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Knoelrhfr og ptopshsnfs yrvhniwurd id nrvrddsty yo imptobr onr’d oen ptopshsnfs snf yo unvobrt rnrmy PDYOP dytsyshrmd. Yrvniwurd, hoerbrt, str noy dundyiyuyrd got yhr ptovrfutrd in PDYOP plsnninh, frbrlopmrny, ot frddrminsyion.

Please observe the text above and answer the following questions…

Qstnnr was my first experiment with unintelligible text. It is a questionnaire which presents an unintelligible text and asks about the feelings it evokes. It is inspired by psychological tests and marketing techniques. It was initially produced for Central Saint Martins’ MA in Fine Art student symposium at Matt’s Gallery in London in June 2006. Later on I created an on-line version that anonymous people on the internet filled in and which I then printed.

The use of the unintelligible

For a while I had been interested in the concept of non-verbal communication applied to written language. I was exploring the idea of some sort of collective subconscious of the written language, independent of the form. Something like the next level after the message and the design. Although in a somewhat esoteric way, mixing ideas from quantum physics, in which the act of observing changes the observed, with Jung’s theories of the collective subconscious and its symbolic representation.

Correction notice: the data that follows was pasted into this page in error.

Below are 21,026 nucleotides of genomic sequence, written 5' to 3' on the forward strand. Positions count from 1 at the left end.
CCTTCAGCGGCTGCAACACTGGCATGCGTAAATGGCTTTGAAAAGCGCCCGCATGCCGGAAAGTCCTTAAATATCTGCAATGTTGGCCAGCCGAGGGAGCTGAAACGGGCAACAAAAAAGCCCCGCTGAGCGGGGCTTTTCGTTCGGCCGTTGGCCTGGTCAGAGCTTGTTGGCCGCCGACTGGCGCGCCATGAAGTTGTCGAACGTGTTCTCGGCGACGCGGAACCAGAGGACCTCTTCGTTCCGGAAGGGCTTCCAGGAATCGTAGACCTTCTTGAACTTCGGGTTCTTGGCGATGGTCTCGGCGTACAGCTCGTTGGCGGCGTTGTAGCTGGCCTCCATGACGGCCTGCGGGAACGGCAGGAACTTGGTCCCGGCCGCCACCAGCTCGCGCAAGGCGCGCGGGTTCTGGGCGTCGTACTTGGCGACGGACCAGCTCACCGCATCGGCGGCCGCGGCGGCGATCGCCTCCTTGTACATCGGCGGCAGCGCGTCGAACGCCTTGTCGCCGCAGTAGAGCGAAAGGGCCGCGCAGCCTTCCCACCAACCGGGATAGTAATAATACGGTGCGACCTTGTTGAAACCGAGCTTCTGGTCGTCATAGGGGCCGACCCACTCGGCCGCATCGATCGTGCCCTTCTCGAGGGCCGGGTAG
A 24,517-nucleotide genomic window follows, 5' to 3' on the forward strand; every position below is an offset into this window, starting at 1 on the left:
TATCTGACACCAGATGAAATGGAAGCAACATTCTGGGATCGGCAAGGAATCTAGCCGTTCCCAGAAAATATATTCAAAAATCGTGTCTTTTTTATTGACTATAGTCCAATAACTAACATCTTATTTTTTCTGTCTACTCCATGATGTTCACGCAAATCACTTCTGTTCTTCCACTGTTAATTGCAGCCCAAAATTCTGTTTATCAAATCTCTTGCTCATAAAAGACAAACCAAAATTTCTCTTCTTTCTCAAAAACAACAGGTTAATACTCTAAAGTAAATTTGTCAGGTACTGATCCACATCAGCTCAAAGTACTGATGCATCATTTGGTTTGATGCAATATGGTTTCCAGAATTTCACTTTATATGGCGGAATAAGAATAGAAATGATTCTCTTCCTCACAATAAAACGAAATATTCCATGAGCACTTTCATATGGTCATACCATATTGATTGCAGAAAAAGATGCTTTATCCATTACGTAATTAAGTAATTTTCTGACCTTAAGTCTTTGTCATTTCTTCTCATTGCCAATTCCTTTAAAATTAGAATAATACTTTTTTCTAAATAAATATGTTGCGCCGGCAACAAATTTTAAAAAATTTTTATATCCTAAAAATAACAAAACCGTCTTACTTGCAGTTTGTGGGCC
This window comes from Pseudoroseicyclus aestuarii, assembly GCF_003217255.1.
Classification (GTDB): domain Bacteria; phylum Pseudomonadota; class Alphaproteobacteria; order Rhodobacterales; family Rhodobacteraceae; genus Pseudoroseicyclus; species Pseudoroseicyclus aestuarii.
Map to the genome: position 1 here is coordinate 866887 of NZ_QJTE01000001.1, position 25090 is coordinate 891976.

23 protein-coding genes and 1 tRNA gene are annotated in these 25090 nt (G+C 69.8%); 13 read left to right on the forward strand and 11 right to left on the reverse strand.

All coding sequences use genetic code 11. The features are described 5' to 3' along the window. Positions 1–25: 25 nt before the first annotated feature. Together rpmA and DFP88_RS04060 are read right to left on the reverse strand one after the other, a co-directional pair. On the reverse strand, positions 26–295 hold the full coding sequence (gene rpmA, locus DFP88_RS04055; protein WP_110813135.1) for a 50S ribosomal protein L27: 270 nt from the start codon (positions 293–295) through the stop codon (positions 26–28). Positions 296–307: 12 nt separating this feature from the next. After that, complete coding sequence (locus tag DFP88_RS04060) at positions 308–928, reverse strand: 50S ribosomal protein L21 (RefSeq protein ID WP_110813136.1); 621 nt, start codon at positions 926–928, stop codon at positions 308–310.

A friend lent me a book on codes (Singh, S. The Code Book. The Science of Secrecy from Ancient Egypt to Quantum Cryptography) that fascinated me. After reading it I started exploring encryption as an artistic language. The aspects of encryption that interest me are the symbolic, the philosophic and the political. An unintelligible text serves as metaphor of what is hidden, of what is censored and of the way we react to what we don’t understand. It acts as a mirror that reflects the person that is looking at it.

Image: Symposium stand and a couple of examples of forms filled in by the public, one during the symposium and the other on-line. 2006-2012



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